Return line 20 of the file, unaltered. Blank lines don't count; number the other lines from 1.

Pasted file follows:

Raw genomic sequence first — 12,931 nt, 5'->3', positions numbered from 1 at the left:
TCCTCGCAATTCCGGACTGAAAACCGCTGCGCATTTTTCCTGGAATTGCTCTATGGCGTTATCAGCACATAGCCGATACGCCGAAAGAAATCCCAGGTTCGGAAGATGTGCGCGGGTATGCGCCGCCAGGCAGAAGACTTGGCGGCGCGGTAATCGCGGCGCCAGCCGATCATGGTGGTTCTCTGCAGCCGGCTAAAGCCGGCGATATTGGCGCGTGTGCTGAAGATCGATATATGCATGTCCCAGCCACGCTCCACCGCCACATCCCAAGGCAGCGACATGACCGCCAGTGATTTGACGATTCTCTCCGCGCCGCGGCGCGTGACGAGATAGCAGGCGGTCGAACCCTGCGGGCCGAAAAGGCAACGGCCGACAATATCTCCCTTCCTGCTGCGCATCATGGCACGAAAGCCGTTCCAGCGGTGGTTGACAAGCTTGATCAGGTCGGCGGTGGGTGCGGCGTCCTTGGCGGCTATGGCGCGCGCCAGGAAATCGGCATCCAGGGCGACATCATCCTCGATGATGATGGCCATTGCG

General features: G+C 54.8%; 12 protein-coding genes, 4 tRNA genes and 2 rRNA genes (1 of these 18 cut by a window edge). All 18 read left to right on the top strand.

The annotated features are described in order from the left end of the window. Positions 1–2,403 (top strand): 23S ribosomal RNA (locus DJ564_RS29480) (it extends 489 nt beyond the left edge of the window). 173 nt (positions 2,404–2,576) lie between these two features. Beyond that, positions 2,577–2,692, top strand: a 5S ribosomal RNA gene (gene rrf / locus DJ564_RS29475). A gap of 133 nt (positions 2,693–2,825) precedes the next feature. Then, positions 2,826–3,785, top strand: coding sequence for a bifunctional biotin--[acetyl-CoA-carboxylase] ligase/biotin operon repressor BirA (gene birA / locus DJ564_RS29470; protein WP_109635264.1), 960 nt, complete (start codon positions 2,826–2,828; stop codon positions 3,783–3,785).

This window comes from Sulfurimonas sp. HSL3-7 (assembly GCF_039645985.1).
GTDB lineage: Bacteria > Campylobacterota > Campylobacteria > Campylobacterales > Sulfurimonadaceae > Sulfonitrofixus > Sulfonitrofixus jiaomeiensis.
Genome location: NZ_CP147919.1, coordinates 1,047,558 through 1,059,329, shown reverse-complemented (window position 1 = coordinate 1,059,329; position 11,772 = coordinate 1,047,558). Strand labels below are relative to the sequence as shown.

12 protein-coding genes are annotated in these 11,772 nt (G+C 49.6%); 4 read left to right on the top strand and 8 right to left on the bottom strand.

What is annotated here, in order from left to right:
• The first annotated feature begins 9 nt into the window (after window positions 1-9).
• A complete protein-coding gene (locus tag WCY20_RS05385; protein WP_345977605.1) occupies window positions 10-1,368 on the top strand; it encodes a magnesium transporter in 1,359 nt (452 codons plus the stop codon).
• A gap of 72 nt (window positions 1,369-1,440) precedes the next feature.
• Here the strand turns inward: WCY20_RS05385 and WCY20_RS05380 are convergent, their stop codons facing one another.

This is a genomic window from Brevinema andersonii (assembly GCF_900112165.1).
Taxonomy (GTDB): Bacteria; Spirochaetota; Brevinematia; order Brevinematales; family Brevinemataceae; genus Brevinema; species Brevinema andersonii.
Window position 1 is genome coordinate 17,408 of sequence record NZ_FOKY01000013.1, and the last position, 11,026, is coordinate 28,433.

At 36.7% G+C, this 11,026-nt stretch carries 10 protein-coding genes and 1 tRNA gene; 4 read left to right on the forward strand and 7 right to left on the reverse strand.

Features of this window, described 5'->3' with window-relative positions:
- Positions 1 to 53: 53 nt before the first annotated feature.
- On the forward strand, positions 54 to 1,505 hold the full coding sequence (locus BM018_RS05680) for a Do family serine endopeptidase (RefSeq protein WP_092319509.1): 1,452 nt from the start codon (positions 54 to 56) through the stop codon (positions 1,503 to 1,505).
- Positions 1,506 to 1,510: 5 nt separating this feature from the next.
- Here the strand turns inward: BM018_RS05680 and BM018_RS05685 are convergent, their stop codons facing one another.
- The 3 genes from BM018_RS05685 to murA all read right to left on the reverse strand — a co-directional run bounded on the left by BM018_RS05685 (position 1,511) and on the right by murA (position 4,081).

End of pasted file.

- On the forward strand, positions 54 to 1,505 hold the full coding sequence (locus BM018_RS05680) for a Do family serine endopeptidase (RefSeq protein WP_092319509.1): 1,452 nt from the start codon (positions 54 to 56) through the stop codon (positions 1,503 to 1,505).